Well, I hardly ever have rooibos (like the last time was probably 5 years ago when I was rummaging through my mom’s tea cabinet and found some random redbush tea), but this tea came as a surprise sample the last time I ordered from Adagio. Although it is different, I think I like it. It is pretty nutty and while the vanilla smell is overpowering while steeping, it mellows out nicely in the cup. I might look into these a little more to find some nice late night drinks.
I’ve had this tea about 3 or 4 times now and can honestly say this is an excellent tea. It is certainly one of the best Ti Kuan Yin (aka Iron Goddess of Mercy) teas I’ve had. And hands down the best tea I’ve gotten from Adagio.It is very smooth and I can’t detect any bitterness. It has a nice blend of sweetness and vegetal flavors. I’m having a hard time put my finger on the sweetness—maybe a slight lychee taste, but the flavor is faint so I’m not too sure. Not that ID’ing the flavor matters. What matters is that the balance is spot on.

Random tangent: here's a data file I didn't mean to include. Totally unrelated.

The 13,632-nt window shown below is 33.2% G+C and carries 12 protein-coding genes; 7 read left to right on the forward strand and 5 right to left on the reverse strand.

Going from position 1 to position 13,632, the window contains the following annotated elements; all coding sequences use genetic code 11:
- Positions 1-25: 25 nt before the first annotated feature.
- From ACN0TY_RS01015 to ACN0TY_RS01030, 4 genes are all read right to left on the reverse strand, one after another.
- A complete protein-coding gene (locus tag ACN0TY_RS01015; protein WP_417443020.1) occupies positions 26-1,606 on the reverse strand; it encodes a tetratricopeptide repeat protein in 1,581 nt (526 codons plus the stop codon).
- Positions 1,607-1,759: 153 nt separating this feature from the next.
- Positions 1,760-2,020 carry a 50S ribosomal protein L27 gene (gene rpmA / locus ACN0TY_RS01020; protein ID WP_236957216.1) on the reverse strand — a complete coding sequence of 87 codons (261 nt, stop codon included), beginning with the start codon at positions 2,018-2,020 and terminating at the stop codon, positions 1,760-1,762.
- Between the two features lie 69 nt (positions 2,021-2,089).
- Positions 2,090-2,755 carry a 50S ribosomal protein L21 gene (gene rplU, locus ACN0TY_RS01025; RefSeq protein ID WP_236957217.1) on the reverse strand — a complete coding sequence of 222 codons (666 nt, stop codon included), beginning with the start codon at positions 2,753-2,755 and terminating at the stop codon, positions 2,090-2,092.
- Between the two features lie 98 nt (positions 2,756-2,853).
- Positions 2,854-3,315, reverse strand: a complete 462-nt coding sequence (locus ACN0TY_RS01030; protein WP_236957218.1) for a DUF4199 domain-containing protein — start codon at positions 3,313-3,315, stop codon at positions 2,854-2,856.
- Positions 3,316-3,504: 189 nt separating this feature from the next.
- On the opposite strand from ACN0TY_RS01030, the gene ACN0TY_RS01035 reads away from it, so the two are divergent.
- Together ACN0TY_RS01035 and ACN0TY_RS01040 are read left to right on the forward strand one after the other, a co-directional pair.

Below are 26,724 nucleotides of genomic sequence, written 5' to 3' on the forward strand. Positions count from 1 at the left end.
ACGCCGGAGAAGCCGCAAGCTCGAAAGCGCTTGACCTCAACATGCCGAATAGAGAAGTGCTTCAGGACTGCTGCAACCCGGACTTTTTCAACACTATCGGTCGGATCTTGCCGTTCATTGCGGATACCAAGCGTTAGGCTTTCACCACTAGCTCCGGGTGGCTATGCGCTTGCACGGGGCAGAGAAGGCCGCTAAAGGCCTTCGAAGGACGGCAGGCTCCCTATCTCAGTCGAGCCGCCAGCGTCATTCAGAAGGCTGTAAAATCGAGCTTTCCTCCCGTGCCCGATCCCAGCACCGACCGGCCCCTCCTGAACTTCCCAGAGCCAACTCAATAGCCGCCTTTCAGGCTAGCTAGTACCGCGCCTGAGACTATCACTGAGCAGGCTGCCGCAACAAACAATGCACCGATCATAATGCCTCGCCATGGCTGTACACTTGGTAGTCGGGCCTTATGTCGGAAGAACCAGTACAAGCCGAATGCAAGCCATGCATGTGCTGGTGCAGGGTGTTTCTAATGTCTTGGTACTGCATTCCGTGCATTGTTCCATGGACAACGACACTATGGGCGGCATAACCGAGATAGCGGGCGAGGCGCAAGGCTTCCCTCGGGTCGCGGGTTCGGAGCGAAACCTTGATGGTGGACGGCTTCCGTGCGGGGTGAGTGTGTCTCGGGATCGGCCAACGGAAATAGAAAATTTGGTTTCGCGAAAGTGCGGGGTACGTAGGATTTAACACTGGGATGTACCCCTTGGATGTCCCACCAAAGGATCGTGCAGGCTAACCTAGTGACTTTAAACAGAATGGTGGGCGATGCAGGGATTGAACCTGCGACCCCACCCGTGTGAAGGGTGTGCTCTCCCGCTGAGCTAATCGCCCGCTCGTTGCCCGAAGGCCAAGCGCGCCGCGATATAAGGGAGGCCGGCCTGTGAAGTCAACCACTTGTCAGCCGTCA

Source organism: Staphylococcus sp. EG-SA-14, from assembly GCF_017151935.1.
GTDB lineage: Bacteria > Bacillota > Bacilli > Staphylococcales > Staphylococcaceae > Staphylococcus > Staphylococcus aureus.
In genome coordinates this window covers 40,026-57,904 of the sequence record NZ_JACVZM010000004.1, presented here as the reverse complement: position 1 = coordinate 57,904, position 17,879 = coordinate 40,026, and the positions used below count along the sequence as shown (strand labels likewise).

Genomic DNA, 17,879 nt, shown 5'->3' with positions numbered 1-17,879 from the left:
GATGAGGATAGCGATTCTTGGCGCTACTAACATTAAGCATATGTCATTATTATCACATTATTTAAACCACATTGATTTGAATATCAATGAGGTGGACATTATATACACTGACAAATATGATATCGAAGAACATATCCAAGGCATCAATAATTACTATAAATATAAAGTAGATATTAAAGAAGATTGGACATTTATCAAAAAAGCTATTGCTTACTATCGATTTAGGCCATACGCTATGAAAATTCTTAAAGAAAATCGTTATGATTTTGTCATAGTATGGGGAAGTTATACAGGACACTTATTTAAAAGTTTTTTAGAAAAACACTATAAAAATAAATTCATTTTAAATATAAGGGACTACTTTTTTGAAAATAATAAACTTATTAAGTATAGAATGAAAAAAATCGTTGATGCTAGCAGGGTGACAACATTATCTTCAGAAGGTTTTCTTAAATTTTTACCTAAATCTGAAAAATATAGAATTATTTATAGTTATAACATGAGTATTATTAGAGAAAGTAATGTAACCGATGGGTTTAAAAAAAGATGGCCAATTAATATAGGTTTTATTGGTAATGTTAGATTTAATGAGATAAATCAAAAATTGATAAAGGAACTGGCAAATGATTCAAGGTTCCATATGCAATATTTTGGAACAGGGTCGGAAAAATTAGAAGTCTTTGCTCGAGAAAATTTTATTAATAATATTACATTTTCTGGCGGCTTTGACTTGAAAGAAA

The two words that fit it best are: clean and balanced. Both adjectives are high on my list of descriptors I want for tea. It is ever so slightly oxidized taking away the vegetal, green tea taste that sometimes overpowers oolongs. The sweetness counterbalances the remaining bitterness. Floral notes add a little complexity and are (thankfully) very natural and slight.
This tea is part of Adagio’s “Masters” series. I’ve been pleasantly surprised by these teas. Although, I haven’t found one that has astounded me, they easily compete with teas from more boutiquey tea houses.